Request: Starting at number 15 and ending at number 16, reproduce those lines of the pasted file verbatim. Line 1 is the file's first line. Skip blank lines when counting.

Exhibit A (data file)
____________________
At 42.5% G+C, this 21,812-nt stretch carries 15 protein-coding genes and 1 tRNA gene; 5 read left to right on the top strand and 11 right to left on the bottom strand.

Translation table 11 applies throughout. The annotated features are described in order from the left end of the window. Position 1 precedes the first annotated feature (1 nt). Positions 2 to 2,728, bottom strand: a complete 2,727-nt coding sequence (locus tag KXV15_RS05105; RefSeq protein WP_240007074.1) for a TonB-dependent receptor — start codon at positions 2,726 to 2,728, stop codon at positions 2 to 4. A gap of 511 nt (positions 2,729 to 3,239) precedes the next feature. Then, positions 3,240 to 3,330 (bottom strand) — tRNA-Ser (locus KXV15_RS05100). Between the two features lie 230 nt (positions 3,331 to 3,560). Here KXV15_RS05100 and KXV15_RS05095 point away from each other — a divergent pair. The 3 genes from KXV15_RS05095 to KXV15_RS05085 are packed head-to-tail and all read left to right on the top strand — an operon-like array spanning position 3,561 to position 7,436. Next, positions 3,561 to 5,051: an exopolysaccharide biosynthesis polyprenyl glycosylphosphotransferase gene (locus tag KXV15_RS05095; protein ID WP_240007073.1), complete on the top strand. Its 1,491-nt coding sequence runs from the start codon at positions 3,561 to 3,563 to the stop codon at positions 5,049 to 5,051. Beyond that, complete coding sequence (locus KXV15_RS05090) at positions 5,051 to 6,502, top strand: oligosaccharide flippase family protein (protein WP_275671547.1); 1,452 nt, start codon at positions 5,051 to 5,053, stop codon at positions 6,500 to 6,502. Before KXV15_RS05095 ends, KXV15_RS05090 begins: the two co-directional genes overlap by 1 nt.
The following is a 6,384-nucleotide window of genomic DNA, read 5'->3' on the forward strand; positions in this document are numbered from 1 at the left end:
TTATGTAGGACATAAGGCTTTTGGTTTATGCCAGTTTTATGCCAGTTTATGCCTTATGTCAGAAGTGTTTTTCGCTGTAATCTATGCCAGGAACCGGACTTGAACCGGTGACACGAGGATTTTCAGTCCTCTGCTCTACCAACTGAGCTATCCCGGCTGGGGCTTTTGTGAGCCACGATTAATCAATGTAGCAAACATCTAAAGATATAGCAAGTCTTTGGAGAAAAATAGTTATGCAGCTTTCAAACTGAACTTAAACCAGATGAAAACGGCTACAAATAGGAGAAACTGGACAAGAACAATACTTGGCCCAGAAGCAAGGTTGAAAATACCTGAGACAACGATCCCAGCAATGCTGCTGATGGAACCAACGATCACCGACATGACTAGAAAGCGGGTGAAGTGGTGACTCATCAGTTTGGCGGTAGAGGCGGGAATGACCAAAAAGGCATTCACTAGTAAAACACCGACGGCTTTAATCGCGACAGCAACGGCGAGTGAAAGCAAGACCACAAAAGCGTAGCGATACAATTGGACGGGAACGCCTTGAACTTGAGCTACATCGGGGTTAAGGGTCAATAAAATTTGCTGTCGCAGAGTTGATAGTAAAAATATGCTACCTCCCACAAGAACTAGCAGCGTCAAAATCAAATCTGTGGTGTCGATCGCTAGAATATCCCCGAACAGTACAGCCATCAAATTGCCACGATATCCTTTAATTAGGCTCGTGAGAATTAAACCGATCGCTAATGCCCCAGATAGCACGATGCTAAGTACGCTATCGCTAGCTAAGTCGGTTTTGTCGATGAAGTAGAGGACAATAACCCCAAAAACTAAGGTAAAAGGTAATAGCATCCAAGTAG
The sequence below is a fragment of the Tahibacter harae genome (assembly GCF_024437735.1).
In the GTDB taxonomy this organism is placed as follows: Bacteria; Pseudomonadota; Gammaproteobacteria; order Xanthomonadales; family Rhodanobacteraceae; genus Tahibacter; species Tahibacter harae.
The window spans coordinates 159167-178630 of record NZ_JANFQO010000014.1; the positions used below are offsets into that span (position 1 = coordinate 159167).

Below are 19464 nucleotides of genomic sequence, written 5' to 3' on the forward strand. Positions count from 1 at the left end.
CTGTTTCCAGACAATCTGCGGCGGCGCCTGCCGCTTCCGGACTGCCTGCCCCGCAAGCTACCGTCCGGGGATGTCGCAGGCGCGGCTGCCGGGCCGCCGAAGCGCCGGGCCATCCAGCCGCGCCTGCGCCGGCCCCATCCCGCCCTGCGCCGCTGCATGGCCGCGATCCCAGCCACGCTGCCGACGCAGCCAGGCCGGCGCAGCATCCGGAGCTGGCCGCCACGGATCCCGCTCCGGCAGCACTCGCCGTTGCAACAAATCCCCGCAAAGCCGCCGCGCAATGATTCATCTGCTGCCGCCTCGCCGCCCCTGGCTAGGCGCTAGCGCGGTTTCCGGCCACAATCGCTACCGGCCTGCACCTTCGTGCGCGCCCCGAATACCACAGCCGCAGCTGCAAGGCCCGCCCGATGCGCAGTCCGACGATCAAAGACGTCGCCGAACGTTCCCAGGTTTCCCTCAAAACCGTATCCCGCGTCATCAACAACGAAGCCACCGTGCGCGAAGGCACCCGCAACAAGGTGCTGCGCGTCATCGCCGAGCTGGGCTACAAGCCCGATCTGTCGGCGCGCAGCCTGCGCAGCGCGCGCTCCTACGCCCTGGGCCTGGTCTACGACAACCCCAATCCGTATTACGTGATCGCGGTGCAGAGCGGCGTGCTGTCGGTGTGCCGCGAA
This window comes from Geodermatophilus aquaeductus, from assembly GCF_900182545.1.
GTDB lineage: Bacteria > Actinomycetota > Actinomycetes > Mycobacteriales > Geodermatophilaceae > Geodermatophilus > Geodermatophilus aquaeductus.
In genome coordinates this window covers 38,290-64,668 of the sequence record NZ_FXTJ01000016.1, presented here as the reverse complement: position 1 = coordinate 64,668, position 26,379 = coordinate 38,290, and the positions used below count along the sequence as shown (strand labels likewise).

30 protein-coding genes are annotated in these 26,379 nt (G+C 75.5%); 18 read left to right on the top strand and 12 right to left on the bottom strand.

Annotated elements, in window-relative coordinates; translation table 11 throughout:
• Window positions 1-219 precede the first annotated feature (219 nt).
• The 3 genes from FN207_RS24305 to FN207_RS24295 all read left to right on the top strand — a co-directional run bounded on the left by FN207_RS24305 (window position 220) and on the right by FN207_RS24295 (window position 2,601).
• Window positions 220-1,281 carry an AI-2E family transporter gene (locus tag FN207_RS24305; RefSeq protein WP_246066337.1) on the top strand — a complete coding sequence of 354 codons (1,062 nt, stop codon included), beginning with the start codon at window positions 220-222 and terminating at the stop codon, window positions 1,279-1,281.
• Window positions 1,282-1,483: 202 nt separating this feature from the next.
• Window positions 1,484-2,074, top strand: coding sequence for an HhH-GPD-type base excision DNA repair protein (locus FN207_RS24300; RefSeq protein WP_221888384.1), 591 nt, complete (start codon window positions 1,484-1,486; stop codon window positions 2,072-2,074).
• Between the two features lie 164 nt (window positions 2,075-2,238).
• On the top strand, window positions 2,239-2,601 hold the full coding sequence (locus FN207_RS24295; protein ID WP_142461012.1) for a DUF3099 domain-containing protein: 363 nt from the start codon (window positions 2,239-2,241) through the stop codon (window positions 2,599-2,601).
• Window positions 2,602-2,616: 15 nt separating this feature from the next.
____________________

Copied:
• Window positions 1-219 precede the first annotated feature (219 nt).
• The 3 genes from FN207_RS24305 to FN207_RS24295 all read left to right on the top strand — a co-directional run bounded on the left by FN207_RS24305 (window position 220) and on the right by FN207_RS24295 (window position 2,601).